This is what two priceless bonsai look like at night sitting in the middle of the road that leads to the Pacific Bonsai Museum
From the Best News We've Heard All Day desk...
STOLEN BONSAI RETURNED! The Pacific Bonsai Museum is pleased to report that the two bonsai stolen from their secure, public exhibition space on Sunday, February 9, have both been mysteriously, miraculously RETURNED to the Museum.
Security guards discovered the pair of bonsai sitting on the road leading to the Museum at approximately 11 pm, Tuesday, February 11.
Here's the Japanese black pine that was stolen and miraculously returned
It was grown from seed in a tin can by a Japanese American
while he was in an interment camp during World War II
And here's the other, a Silverberry that has been a bonsai since 1946
and was originally created by Kiyoko Hatanaka, who happened to be a woman
A genuine a rarity in the Japanese bonsai community at the time
A piece of the Pacific Bonsai Museum with a little perspective
On First Seeing a U.S. Forest Service Aerial Photo of Where I Live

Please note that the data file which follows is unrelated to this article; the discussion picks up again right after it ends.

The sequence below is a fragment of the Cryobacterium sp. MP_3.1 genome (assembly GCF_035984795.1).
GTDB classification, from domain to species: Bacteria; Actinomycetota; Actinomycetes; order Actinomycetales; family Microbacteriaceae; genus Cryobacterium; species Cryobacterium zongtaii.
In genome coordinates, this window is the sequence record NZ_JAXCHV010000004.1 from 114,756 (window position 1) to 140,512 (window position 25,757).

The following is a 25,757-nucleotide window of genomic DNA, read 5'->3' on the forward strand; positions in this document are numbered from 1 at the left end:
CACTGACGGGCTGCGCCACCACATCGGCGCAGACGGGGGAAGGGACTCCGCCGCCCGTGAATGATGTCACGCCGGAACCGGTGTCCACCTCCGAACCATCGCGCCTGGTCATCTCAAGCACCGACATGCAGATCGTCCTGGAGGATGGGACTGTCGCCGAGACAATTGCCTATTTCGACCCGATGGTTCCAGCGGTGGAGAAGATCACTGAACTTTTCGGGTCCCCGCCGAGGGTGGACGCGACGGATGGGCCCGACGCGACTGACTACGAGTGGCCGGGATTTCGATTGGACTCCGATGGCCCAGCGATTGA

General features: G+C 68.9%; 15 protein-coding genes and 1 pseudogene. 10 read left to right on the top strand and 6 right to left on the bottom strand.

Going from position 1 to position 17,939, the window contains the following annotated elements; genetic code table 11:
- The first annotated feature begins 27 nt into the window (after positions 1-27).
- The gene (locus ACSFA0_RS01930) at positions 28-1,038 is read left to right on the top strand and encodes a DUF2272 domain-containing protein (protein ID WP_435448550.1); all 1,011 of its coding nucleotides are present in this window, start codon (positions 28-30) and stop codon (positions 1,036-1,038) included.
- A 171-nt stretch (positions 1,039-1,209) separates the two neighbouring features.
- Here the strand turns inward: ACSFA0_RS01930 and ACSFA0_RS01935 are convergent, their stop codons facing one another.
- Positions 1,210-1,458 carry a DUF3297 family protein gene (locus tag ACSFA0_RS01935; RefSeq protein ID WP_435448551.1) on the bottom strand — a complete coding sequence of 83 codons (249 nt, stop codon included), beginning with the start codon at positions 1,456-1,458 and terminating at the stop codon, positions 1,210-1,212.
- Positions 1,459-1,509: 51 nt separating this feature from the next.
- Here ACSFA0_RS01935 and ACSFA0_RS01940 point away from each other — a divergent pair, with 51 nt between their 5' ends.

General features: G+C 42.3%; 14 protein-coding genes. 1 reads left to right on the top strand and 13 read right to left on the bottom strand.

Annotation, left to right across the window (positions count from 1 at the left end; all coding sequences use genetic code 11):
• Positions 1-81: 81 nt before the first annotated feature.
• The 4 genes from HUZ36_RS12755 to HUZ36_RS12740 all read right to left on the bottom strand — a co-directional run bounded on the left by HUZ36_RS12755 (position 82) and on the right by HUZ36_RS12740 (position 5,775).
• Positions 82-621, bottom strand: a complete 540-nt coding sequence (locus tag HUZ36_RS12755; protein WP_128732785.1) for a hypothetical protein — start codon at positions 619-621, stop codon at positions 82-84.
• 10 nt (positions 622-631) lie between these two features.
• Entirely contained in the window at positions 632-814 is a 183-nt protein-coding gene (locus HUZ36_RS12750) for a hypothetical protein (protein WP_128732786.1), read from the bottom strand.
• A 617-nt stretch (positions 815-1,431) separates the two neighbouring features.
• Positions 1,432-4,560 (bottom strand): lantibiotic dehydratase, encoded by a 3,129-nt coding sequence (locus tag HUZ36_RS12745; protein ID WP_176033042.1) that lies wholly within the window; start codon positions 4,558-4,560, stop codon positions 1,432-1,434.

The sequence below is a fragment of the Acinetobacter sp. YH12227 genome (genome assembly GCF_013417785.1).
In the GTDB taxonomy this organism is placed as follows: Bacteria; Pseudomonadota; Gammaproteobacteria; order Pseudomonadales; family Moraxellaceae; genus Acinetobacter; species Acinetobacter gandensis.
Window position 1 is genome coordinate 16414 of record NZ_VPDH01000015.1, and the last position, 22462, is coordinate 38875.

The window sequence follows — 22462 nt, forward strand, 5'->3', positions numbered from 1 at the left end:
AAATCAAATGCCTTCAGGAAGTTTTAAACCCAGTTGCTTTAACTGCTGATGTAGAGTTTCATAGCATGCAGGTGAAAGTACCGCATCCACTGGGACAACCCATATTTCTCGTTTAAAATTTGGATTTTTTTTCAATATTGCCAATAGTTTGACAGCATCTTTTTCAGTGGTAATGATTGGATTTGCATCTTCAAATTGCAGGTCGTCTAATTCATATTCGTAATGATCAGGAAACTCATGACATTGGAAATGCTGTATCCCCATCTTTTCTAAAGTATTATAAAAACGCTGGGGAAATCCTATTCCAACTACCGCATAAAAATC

by James Galvin (from the Museum's facebook timeline)
All those poems I wrote
About living in the sky
Were wrong. I live on a leaf
Of a fern of frost growing
Up your bedroom window
In forty below
I live on a needle of a branch
Of a cedar tree, hard-bitten,
Striving in six directions,
Rooted in rock, a cedar
Tree made of other trees,
Not cedar but fir,
Lodgepole, and blue spruce,
Bacteria to the fan-
Lip of a draw to draw
Water as soon as it slips
From the snowdrift’s grip.
And flows downward from
Branch to root — a tree
Running in reverse.
Or I live on a thorn on a trellis —
Trained, restrained, maybe
Cut back, to hold up.
Those flowers I’ve only heard of
To whatever there is and isn’t
For more great photos and perhaps more great poems, visit the Pacific Bonsai Museum on Facebook. Or even better you could just visit the Pacific Bonsai Museum